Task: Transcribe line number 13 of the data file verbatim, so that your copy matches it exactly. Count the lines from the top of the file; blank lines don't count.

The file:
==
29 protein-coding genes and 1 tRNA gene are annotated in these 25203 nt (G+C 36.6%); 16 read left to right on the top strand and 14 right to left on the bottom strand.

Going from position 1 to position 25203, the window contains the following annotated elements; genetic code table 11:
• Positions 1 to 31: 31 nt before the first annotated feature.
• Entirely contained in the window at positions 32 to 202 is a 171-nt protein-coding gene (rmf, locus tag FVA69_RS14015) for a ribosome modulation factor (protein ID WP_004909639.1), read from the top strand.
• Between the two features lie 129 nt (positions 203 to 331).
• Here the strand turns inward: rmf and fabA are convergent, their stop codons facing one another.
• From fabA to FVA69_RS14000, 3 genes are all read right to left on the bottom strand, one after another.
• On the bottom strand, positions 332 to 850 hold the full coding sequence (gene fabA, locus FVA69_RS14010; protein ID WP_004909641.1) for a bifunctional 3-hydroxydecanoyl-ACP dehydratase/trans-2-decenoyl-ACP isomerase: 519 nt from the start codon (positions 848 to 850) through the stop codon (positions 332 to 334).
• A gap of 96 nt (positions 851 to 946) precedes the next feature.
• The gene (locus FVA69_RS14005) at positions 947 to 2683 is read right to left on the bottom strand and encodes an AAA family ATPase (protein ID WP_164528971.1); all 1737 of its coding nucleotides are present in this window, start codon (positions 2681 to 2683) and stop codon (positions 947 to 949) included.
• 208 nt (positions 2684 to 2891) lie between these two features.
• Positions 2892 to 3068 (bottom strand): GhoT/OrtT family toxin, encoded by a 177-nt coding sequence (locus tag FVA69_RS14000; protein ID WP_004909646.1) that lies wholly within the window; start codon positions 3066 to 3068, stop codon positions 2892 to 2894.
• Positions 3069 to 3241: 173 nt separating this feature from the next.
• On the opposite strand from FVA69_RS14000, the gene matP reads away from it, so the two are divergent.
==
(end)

• Positions 3069 to 3241: 173 nt separating this feature from the next.